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yep; most influences we are helpless exposed to, have much more impact on fuel consumption than all those technical gimmicks....
Yes good point. I am one who is a believer in the development and utilization of technical skills. My thought is that the person with great technical skills will do better than those with less skill, provided there is equal exposure to those "most influences we are helpless exposed to."

..here in germany many driving instructors tells the young accelerating quick with flooring the pedal gives better mpg.....
I believe such an instruction is technically incorrect and should be stopped, untill and unless technical information can be developed to demonstrate its accuracy.

...a country which claim leadership in worlds eco affairs
A minority here in America have learned the details of your wonderful public/private financing scheme that has put so many solar collectors on so many houses. Some seek to imitate / apply the concept here. I have noted Merkel's decision to shut down certain nuclear power plants, after the terrible news from Japan. I note also her recent decision to extend scrutiny to many other nuclear power plants. I did not know of Germany's claim to eco leadership, but I think that Germany has every right to be making such a claim !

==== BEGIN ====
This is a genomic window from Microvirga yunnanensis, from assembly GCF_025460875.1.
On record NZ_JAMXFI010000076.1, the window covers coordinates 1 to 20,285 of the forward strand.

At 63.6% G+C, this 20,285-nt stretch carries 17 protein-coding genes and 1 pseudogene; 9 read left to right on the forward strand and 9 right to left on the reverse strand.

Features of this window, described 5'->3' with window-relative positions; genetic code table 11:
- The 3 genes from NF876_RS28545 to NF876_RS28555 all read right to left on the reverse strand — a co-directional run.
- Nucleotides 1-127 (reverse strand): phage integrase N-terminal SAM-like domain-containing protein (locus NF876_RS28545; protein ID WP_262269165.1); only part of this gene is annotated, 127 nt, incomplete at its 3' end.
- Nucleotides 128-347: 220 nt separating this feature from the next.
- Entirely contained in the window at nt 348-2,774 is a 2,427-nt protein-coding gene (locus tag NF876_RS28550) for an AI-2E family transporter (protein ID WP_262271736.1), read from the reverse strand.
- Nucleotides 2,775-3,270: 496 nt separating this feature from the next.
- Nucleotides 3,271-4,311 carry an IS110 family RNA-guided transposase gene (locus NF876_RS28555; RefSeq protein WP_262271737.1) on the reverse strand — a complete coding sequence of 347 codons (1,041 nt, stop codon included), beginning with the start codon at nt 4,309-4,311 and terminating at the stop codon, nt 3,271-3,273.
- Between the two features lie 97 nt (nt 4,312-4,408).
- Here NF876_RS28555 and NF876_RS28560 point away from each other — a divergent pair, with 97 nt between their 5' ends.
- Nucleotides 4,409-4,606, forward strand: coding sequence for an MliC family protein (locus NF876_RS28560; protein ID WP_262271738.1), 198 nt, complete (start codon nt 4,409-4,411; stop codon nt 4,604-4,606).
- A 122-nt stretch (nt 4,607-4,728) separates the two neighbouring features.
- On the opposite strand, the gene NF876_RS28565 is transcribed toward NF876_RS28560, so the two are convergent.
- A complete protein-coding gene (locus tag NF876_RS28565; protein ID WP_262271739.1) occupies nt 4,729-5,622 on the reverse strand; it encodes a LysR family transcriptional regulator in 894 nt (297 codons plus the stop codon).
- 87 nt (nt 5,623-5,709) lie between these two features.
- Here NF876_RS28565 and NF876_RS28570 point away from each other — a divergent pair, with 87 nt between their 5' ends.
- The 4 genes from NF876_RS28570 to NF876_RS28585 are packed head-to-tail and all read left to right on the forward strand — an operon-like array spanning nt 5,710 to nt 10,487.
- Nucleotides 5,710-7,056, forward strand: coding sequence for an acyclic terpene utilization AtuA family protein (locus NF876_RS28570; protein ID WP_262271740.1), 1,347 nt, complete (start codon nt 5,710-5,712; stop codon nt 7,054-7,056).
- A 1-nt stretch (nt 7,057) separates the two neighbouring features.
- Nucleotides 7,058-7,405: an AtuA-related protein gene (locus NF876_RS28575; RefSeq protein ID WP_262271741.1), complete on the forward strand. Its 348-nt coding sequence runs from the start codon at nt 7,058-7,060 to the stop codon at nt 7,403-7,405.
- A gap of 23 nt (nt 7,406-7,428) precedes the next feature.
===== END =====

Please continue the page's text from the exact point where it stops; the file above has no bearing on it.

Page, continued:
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so hessebauer, in your experience what does a jetta tdi AVERAGE at 100mph..

so hessebauer, in your experience what does a jetta tdi AVERAGE at 100mph..

Jetta is very rare in europe as you can see .... most drive Golf,Passat or Polo
Übersicht: Volkswagen - Jetta - Spritmonitor.de

für the 1,9ltr TDI which is widely used in passat for the agents and salesmen i would say about 38mpg at constant 100mph; i can understand them better driving fast a Diesel than a Hybrid but ecological it wozld be wiser to set a general speedlimit as in your and most of our neighbour countries.
it´s soften really dangerous on 2line Highways where the first is always full of trucks to drive with 70mph and such "Idiots" come from a distance with blinking high beam and sometimes 120mph or what the car even runs before it regulate down at about 150mph depending on car.

@moviemike
we drove mostly shifters here tehrefore flooring the pedal for fast acceleration and shift very early could be also very efficient; think/hope :D they tested this out. As some Insight drivers here mention they did´nt notice some mpg differences if they drive with econ on or out, in S mode or shifting with paddles,accelerate only in green or floor pedal to reach earlier the desired speed; could´nt it be that on acceleration flooring the pedal only to a rpm that gives good torque and power (powercurves) say 3500rpm and than shifting with paddles can beat the cvt automatic in mpg at the same acceleration ?
i think so because in the driver manual are the shift points listet.

last theme...
it´s of topic therefore only a few points...
Merkel lies just as well as all politicians who try to remain in power....
last year ! she decided to negate the decision of nuclear exit in 50years by the forerunner government and a few days after Fukushima she turns around again... ok we know where she´s coming from and in which school and what teacher ; the old communists in DDR and Russia would be or are impressed of such a career ;)